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Nizar Mhani says he felt compelled to leave his life in Wales, to join the fight against Colonel Gaddafi.
A surgeon from south Wales has spoken of his role at the forefront of the Libyan uprising.
Nizar Mhani, 30, left Cardiff for the Libyan capital Tripoli in February to “play his part” in overturning Col Gaddafi’s 42-year grip on the country.
After running a campaign of civil disobedience, Mr Mhani went underground after being publicly denounced and hunted by security forces.
He told BBC Radio Wales he had “a real urge” to be part of Libya’s history.
Mr Mhani spoke as the new interim leaders of Libya urged loyalist troops in their few remaining strongholds to surrender, and speculation spread about Col Gaddafi’s whereabouts.
Formerly an oral surgeon and with no experience of such activities, Niz, as he is known online, set up a clandestine operation to communicate the excesses of government behaviour to the outside world.
His efforts have won his worldwide media attention, with the Washington Post describing his work as “vitally important”.
“I had a real urge to be part of my country’s history and that’s why I came back,” Mr Mhani told Good Morning Wales from Tripoli.
“I felt much like many of the other Libyans, in Libya and outside Libya. It was a sense of history, a sense of opportunity that may never come round again.
“Finally a generation has matured that is able to stand up and say no and say that we want change.”
‘Vicious and murderous’
When he arrived in Tripoli the city was in a state of civil unrest and public dissent.
“The crackdown was vicious and murderous but it was successful in silencing the Tripoli majority, at which point we had to go underground and we had to continue our civil disobedience from under the radar,” said Mr Mhani.
The campaign consisted of morale-raising exercises such as raising flags, painting graffiti, speaking to media, he explained.
“All really small gestures, all really small signs of dissent – but just a constant reminder that Tripoli does have an anti-regime sentiment,” he said.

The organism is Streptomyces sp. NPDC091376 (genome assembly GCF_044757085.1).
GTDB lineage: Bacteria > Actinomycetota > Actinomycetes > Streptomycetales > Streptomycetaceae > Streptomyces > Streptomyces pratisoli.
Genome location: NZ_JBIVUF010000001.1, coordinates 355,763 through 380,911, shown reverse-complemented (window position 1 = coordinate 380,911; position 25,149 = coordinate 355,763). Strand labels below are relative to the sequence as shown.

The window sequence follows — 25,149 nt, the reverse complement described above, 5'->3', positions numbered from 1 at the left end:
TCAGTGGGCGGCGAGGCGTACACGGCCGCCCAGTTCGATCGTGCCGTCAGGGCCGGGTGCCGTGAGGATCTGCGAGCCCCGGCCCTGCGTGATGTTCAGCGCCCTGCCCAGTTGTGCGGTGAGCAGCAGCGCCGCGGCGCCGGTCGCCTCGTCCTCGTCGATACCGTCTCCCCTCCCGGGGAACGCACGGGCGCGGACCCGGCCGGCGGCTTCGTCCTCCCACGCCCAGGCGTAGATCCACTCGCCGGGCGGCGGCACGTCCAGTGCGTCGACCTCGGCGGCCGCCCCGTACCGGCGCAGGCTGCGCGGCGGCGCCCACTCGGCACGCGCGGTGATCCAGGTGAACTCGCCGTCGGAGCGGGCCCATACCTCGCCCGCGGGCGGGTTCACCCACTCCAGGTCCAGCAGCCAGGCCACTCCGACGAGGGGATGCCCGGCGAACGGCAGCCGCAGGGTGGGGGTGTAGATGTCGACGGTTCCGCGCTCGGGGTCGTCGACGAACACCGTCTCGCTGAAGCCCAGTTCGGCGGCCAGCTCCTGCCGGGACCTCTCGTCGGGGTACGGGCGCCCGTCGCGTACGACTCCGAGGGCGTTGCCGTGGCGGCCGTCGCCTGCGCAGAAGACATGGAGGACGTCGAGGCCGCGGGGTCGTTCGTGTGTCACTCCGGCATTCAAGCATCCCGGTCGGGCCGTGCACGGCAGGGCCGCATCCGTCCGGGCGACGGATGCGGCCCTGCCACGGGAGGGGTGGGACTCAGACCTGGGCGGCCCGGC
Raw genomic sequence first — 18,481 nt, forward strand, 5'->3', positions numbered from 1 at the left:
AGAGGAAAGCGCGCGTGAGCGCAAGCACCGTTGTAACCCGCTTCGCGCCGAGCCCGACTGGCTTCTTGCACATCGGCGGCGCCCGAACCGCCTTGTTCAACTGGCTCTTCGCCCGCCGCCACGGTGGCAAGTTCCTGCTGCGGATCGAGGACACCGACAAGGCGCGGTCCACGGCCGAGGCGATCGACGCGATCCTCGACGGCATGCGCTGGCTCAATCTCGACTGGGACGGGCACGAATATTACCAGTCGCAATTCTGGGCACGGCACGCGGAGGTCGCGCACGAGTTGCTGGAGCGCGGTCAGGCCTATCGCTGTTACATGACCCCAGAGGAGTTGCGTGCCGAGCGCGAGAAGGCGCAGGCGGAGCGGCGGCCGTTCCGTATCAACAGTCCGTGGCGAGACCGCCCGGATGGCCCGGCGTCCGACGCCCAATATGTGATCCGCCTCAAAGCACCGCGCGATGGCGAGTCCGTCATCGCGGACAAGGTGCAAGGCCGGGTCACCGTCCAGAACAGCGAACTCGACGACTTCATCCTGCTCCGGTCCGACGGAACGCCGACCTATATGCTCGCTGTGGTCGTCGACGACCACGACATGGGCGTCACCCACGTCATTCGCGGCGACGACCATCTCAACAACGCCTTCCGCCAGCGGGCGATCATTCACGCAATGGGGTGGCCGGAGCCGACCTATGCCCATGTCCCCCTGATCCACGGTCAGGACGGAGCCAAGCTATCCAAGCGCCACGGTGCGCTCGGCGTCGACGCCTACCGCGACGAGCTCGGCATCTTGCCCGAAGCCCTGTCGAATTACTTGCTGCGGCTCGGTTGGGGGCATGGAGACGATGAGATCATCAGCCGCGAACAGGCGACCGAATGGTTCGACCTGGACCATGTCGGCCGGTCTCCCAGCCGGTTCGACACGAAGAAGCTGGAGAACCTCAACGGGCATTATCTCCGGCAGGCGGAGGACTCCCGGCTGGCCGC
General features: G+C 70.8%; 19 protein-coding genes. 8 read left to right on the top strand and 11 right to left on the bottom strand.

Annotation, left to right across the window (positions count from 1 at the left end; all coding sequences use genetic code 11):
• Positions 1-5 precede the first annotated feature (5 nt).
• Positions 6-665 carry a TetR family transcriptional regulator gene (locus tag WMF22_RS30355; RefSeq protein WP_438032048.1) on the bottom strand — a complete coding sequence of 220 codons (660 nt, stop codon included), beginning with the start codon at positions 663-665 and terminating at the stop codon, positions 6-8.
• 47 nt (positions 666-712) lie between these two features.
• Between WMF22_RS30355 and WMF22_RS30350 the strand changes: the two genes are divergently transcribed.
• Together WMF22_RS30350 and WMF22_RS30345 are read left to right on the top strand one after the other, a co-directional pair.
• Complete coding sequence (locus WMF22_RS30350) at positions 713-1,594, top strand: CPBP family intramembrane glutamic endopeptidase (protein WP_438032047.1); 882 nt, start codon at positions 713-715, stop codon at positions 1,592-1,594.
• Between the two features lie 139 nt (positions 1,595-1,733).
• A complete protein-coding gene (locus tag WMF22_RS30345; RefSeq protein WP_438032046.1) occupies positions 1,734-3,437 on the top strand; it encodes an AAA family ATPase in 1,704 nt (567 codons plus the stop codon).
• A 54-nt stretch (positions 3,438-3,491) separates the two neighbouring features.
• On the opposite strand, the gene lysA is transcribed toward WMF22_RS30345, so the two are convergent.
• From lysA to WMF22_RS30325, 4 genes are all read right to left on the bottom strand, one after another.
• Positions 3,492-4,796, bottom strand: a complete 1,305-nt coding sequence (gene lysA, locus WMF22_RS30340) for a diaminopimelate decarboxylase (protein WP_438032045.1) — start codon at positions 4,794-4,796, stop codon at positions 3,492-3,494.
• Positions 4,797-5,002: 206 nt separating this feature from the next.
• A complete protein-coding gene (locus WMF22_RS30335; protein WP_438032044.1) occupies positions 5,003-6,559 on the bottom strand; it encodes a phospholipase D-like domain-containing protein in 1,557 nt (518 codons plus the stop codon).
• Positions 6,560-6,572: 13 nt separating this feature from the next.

Mr Mhani said he saw the programme on state television in Libya which denounced him by name, and encouraged people to catch him.
“I didn’t have to do much to be in the bad books of the regime,” he said. “You only have to use a satellite phone under Gaddafi’s Libya to run the risk of execution.”
During his exploits Mr Mhani’s family had feared for him, he explained.
“The last six or seven months has been a strain on everyone, on my family particularly. We lost our cousin during Zero Hour [the rebels’ assault on Tripoli]. He was shot and killed by security forces. So it’s a strain on everyone.
“But the sense of history, the sense of urgency, the sense of need to change things in Libya is overwhelming. And no matter how fearful we are, or we were, no matter how worried we were it was always overpowered by the need for change, by the need for freedom, really.”
Mr Mhani said he is optimistic about the coming months.
“The future for Libya, is very, very, very promising,” he said. “By no means is it going to be easy. By no means is change going to be quick. We have a lot of problems today, but we had a lot of problems yesterday and the day before that. The difference now is that we have the freedom to change it.
“We’re a rich country. We’ve got a small population. There’s every reason to be positive. There’s every reason to be hopeful that this country can be prosperous and happy.”